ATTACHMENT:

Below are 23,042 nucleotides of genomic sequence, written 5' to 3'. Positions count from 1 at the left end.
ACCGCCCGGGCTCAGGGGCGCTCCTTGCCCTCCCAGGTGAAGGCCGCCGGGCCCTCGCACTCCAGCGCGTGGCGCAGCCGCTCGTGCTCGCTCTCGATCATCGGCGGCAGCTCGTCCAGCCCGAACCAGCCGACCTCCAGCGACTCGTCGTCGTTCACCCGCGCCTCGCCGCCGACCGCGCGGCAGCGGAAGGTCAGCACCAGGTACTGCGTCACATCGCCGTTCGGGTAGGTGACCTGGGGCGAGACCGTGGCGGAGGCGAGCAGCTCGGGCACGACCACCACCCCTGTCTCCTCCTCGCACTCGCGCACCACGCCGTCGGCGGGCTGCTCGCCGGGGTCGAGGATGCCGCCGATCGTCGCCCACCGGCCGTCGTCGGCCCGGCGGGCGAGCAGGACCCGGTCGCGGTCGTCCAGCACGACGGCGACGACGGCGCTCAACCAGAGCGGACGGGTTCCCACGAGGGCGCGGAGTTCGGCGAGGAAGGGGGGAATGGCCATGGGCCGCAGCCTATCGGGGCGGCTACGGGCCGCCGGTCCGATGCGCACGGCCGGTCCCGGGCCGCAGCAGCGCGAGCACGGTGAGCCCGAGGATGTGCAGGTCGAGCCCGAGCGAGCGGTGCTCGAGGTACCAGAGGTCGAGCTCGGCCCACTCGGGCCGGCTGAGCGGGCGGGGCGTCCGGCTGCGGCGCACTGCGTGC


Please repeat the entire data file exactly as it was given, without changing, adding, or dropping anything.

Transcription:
Below are 23,042 nucleotides of genomic sequence, written 5' to 3'. Positions count from 1 at the left end.
ACCGCCCGGGCTCAGGGGCGCTCCTTGCCCTCCCAGGTGAAGGCCGCCGGGCCCTCGCACTCCAGCGCGTGGCGCAGCCGCTCGTGCTCGCTCTCGATCATCGGCGGCAGCTCGTCCAGCCCGAACCAGCCGACCTCCAGCGACTCGTCGTCGTTCACCCGCGCCTCGCCGCCGACCGCGCGGCAGCGGAAGGTCAGCACCAGGTACTGCGTCACATCGCCGTTCGGGTAGGTGACCTGGGGCGAGACCGTGGCGGAGGCGAGCAGCTCGGGCACGACCACCACCCCTGTCTCCTCCTCGCACTCGCGCACCACGCCGTCGGCGGGCTGCTCGCCGGGGTCGAGGATGCCGCCGATCGTCGCCCACCGGCCGTCGTCGGCCCGGCGGGCGAGCAGGACCCGGTCGCGGTCGTCCAGCACGACGGCGACGACGGCGCTCAACCAGAGCGGACGGGTTCCCACGAGGGCGCGGAGTTCGGCGAGGAAGGGGGGAATGGCCATGGGCCGCAGCCTATCGGGGCGGCTACGGGCCGCCGGTCCGATGCGCACGGCCGGTCCCGGGCCGCAGCAGCGCGAGCACGGTGAGCCCGAGGATGTGCAGGTCGAGCCCGAGCGAGCGGTGCTCGAGGTACCAGAGGTCGAGCTCGGCCCACTCGGGCCGGCTGAGCGGGCGGGGCGTCCGGCTGCGGCGCACTGCGTGC